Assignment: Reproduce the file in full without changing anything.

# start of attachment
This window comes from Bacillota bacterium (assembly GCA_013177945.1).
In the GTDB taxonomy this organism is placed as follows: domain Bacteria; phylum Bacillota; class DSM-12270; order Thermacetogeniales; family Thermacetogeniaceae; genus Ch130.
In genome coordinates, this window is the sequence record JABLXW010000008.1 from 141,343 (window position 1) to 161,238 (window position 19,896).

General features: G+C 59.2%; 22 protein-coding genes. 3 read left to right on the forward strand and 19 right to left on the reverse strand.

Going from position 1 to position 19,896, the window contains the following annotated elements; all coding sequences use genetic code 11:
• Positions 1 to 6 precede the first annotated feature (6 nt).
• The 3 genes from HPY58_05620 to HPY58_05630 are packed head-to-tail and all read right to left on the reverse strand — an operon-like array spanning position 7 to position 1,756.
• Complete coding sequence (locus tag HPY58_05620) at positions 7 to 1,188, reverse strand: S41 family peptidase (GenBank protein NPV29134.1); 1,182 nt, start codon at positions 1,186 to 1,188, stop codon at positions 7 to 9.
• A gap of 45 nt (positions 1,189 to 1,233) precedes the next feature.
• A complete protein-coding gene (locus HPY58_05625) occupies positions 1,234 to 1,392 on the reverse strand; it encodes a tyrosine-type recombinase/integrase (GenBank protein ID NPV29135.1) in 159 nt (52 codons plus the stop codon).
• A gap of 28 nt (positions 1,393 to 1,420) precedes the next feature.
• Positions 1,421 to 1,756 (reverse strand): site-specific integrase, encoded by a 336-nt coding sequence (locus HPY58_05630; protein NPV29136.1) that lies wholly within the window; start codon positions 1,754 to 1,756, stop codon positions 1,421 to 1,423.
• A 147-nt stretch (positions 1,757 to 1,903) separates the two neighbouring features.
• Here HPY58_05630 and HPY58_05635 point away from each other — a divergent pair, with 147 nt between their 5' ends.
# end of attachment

This window comes from Bacillota bacterium (assembly GCA_013177945.1).
In the GTDB taxonomy this organism is placed as follows: domain Bacteria; phylum Bacillota; class DSM-12270; order Thermacetogeniales; family Thermacetogeniaceae; genus Ch130.
In genome coordinates, this window is the sequence record JABLXW010000008.1 from 141,343 (window position 1) to 161,238 (window position 19,896).

General features: G+C 59.2%; 22 protein-coding genes. 3 read left to right on the forward strand and 19 right to left on the reverse strand.

Going from position 1 to position 19,896, the window contains the following annotated elements; all coding sequences use genetic code 11:
• Positions 1 to 6 precede the first annotated feature (6 nt).
• The 3 genes from HPY58_05620 to HPY58_05630 are packed head-to-tail and all read right to left on the reverse strand — an operon-like array spanning position 7 to position 1,756.
• Complete coding sequence (locus tag HPY58_05620) at positions 7 to 1,188, reverse strand: S41 family peptidase (GenBank protein NPV29134.1); 1,182 nt, start codon at positions 1,186 to 1,188, stop codon at positions 7 to 9.
• A gap of 45 nt (positions 1,189 to 1,233) precedes the next feature.
• A complete protein-coding gene (locus HPY58_05625) occupies positions 1,234 to 1,392 on the reverse strand; it encodes a tyrosine-type recombinase/integrase (GenBank protein ID NPV29135.1) in 159 nt (52 codons plus the stop codon).
• A gap of 28 nt (positions 1,393 to 1,420) precedes the next feature.
• Positions 1,421 to 1,756 (reverse strand): site-specific integrase, encoded by a 336-nt coding sequence (locus HPY58_05630; protein NPV29136.1) that lies wholly within the window; start codon positions 1,754 to 1,756, stop codon positions 1,421 to 1,423.
• A 147-nt stretch (positions 1,757 to 1,903) separates the two neighbouring features.
• Here HPY58_05630 and HPY58_05635 point away from each other — a divergent pair, with 147 nt between their 5' ends.